Answering the question is difficult. The field of history is incredibly broad and diverse, and students study an amazing range of subjects in history graduate programs.
A broad answer is that you will likely study a subject that begins where your undergraduate program ended. Some history graduate students choose to focus their degree on something that piqued their curiosity during their undergraduate studies. Perhaps they had favorite class or a professor whose research focus interested them. Or maybe they completed a group project on a subject they found fascinating or wrote their senior paper on something they’re itching to know more about.
For students who are not sure what history topic they would like to explore as a graduate student it might be helpful to start exploring potential topics of focus by first understanding that there are three primary components of history: location, era, and subject:
Once you’ve considered location, era, and subject, you’ll want to consider what you want to do with your education. Do you want to teach? Research? Write? Share history with the public? Serve as a consultant to private or public organizations? Considering what you want to do with your education might help you determine how much education you need and what type of program would be best.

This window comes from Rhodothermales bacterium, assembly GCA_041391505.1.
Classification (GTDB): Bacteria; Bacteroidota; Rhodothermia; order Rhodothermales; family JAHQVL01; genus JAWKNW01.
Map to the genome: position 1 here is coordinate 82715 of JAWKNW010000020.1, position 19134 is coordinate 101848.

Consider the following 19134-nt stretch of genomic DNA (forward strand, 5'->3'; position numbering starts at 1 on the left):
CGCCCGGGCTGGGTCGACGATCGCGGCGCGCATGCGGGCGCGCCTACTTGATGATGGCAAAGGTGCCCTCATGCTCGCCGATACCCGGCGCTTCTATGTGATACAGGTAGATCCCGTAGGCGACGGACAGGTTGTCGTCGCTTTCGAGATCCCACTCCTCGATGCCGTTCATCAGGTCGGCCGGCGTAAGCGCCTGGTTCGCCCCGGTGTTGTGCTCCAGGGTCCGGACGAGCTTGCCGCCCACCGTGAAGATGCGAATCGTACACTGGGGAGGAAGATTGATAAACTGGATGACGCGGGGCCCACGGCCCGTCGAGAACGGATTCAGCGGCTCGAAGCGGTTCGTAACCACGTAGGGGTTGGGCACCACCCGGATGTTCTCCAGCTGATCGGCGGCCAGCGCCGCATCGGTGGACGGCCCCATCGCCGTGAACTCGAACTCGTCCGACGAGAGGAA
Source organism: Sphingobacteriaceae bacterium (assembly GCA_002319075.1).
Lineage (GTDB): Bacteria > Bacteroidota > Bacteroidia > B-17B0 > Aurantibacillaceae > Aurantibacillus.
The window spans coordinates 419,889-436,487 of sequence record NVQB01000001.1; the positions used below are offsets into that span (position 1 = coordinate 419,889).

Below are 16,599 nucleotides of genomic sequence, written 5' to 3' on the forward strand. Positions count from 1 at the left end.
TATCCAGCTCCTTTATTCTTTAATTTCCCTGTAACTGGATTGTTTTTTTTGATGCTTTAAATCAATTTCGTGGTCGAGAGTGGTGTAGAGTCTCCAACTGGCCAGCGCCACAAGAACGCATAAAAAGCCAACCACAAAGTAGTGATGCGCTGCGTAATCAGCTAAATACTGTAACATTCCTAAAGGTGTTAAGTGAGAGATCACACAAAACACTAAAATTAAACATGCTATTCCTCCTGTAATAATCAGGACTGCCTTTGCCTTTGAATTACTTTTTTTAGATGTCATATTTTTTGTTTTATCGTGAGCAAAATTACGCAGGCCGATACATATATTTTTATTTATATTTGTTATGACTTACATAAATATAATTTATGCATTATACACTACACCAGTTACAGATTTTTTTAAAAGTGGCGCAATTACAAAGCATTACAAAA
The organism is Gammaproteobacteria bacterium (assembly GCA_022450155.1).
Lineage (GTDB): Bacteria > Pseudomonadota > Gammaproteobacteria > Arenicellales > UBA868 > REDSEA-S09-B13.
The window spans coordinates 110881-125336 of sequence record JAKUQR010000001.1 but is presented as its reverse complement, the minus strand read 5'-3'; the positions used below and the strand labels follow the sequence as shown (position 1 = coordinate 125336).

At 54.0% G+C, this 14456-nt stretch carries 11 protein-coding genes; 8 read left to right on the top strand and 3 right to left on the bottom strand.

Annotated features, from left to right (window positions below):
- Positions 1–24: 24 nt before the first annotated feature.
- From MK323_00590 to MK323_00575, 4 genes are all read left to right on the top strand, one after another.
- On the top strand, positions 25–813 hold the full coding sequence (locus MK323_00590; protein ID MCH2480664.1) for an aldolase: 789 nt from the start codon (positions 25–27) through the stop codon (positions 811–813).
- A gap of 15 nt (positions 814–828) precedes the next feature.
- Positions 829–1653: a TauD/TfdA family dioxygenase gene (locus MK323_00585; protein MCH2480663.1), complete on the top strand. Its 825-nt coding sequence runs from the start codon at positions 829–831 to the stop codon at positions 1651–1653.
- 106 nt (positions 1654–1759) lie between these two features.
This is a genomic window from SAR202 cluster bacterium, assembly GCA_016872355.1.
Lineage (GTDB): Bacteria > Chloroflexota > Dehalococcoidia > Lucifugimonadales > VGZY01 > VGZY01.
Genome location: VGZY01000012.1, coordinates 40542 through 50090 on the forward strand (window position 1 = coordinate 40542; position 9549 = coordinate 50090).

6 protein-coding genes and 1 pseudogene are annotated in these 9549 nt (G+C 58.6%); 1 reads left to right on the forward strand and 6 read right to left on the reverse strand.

Overall, historians, no matter their specialization or focus, a History Graduate Program Curriculum may typically require courses in some common subjects including:
History Graduate Program Curriculum begin to be more specialized when students choose tracks such as national, transnational, or comparative history, and when they choose a thematic focus which commonly includes a particular location, era, and/or subject. Within their specializations or focuses, students might take history courses that use numerous other subjects, such as anthropology, sociology, political science, or economics, for example, as lenses. They might also take numerous courses with a primary focus on history.
In addition to coursework, students in history graduate programs might be required to complete a large research paper (thesis or dissertation), a comprehensive exam (oral or written), and a teaching, research, or archival fellowship or internship (depending on the degree and program).